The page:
12 Storeys
(dir. Eric Khoo, 1997)

Frame analysis

1. Opening scene: The film is set in HDB public housing. Mandarin subtitles translate an English language radio broadcast: “It is now Sunday morning.” ...

... Meng jogs in a noticeably deserted HDB estate. Radio plays (subtitles): “How are you, my listeners..”..

... Two HBD neighbors in the local playground keep their distance from each other. Meng works out while San San sits on a bench. ...

... San San in the HDB elevator with the young Chinese man who will soon jump to his death from this building.

2. The ghost. Spirit the ghost looks at his dead body. Khoo’s use of the ghost works against a popular belief that ghosts do not manifest themselves in daytime...

... Spirit the ghost sees his former self in a pool of blood....

... Spirit the ghost squats next to his grieving parents who are estranged physically and psychologically from each other, even in their grief.

Contemporary Singapore filmmaking: history, policies and Eric Khoo

by Tan See Kam, Michael Lee Hong Hwee and Annette Aw

Our paper offers a brief history of contemporary Singapore filmmaking, as seen in the context of both public and private initiatives since the last decade to revive a once vibrant local filmmaking industry.[1] During the “revival” period, the independent production company, Zhao Wei Films, owned by Eric Khoo, has been one of the most active players. Sometimes this company produces wholly independent works and sometimes it makes movies in collaboration with state film bodies such as Singapore Film Commission (SCF) and Raintree Pictures. In this paper, we analyze only the former corpus of Khoo’s work, that is, his early films from 1990-1997,[2] with a particular focus on what has been regarded as the “breakthrough”[3] film of the “revival” period, 12 Storeys (in Chinese: Shi Er Lou; [4] dir. Eric Khoo, 1997).

We analyze Khoo’s work in relation to contemporary Singapore society, against the background of local filmmaking practices and policies. Positing the films as counter-discourse, we investigate their complicated role in the way they comment on state practices and ideology, directly or indirectly offering a critical response to PAP-dominated political culture.[5] As critique, the films represent a growing awareness among the current generation of independent filmmakers about the need to provide alternative ways of “seeing” the nation-state. That is to say, Khoo’s early films would approximate the kind of “critical requisite” which the cultural critic Kuo Pao Kun has called for:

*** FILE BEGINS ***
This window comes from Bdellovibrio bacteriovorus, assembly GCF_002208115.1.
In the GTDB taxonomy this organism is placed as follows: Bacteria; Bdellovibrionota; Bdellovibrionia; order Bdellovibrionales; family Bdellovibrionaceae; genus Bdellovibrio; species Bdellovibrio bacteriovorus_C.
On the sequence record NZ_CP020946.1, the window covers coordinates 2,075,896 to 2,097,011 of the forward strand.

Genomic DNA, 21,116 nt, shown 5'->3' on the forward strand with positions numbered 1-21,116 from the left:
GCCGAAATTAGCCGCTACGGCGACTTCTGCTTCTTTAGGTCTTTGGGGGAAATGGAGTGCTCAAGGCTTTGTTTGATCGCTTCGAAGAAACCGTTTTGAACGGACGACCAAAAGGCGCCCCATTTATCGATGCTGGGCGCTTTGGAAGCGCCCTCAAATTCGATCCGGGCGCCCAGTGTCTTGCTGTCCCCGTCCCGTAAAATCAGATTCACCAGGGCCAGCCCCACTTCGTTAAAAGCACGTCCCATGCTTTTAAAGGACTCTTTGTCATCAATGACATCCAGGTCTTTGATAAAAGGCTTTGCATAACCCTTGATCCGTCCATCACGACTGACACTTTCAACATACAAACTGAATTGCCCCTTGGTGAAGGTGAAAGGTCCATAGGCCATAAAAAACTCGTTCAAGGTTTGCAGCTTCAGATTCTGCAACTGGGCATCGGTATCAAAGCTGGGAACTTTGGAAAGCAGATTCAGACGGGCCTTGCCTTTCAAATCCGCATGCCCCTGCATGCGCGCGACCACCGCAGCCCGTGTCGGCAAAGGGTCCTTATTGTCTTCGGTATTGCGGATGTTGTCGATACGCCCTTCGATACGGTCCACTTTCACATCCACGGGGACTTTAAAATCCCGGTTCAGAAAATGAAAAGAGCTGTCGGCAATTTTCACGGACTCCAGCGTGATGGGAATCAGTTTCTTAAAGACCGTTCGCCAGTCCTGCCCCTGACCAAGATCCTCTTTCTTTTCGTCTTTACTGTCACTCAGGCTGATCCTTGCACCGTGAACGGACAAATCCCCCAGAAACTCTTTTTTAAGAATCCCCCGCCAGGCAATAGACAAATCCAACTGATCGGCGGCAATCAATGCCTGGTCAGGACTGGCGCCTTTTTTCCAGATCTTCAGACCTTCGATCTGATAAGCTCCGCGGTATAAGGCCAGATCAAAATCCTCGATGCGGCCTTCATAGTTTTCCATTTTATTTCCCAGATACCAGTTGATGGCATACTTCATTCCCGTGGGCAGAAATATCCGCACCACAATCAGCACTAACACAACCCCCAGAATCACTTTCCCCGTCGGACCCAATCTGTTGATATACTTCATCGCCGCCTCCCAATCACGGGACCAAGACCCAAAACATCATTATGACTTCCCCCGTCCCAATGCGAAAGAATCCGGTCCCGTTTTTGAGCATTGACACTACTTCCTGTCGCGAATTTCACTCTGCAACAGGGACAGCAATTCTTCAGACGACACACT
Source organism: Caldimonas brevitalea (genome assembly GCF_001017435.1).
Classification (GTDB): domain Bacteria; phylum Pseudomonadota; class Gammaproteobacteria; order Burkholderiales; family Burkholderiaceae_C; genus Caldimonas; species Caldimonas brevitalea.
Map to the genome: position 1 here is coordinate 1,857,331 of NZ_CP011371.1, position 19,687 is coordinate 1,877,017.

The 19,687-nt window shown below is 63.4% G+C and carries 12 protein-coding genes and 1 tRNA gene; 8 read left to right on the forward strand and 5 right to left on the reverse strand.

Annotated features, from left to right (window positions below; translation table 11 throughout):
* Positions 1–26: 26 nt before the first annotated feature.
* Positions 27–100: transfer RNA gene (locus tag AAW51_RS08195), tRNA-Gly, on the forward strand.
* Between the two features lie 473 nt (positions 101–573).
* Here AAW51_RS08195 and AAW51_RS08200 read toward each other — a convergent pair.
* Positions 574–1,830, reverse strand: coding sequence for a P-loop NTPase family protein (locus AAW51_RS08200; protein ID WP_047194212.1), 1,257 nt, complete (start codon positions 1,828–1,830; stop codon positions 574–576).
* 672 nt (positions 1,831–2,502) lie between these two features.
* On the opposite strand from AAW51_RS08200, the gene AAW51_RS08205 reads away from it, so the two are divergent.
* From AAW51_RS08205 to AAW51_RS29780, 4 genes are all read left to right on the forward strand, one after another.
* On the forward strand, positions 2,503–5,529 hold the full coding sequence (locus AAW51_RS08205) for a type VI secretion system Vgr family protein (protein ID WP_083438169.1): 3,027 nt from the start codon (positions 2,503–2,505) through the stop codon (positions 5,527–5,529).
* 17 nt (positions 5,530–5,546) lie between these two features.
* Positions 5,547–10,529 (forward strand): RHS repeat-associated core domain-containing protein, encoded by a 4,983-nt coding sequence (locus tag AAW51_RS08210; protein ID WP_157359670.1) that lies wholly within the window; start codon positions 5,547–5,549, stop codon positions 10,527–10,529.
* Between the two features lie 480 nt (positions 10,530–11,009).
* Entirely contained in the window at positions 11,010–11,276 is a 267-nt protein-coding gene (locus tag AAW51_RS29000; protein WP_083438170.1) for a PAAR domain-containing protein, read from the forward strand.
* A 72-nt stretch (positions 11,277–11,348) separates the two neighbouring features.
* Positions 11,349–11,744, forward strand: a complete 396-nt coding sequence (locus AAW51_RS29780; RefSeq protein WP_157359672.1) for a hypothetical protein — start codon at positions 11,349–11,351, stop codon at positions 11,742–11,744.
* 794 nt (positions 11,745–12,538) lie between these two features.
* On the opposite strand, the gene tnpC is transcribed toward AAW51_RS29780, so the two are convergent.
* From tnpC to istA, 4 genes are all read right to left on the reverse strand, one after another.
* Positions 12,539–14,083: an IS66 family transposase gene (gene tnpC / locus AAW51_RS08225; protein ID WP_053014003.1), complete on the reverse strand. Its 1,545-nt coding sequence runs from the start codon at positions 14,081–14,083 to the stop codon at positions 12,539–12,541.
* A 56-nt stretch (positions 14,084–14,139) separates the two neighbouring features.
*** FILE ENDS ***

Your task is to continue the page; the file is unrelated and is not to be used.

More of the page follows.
The rise of the knowledge economy initiated a paradigmatic shift... The collective mentality which served the country well in its industrialization phase is rapidly becoming redundant. Individual initiative marks the character of the new labour, something a dominant state and a compliant people decidedly lack... If [art] was at all dismissible in the past, it has now become a critical requisite in the nurture of children for the knowledge society.[6]

Contemporary Singapore filmmaking: a portrait

Film in Singapore developed in a unique historical situation, as part of a multi-ethnic and multicultural society, reflecting the city’s demographic and cultural variety...[F]rom the earliest years, film production in Singapore has been subjected to a variety of cultural, economic and political influences: Chinese, Indian, British, Japanese, American and Malay.[7]


You know you’re watching a [contemporary] Singaporean movie, when ...

•There’s a reference to food or money in the title (Mee Pok Man, Chicken Rice War, Money No Enough and all their copycats).

•Singlish[8] is uttered with a vengeance, after being chased out of TV.

•A three-degrees-of-separation chart for every movie reveals a link to Eric Khoo or Jack Neo.

•The soundtrack lets you hear great Singaporean music you never knew existed, like from Tanya.

•You spot the all-too-familiar faces of TV actors, and realize there are no bona fide movie stars in Singapore anyway.[9]

Emerging hesitantly in prewar colonial Singapore,[10] the local filmmaking industry boomed in the postwar years. It then ended when Cathay Organisation’s Cathay-Keris Studio (established in 1953) closed in 1972, some three years after Shaw Organisation (founded in 1924) shut down its studio, Malay Films Production (MFP, established in 1947).[11] Cathay-Keris’ demise in post-independent Singapore[12] in the early 70s marked the end of a golden era of local filmmaking. Together, the two studios made some 300 Malay language movies,[13] which reportedly had reached numerous ethnic communities. These postwar films were variously directed by Indians, Filipinos and Malays, and were financed by Chinese magnates. All featured Malay actors, most trained in Bangawan, Malay opera.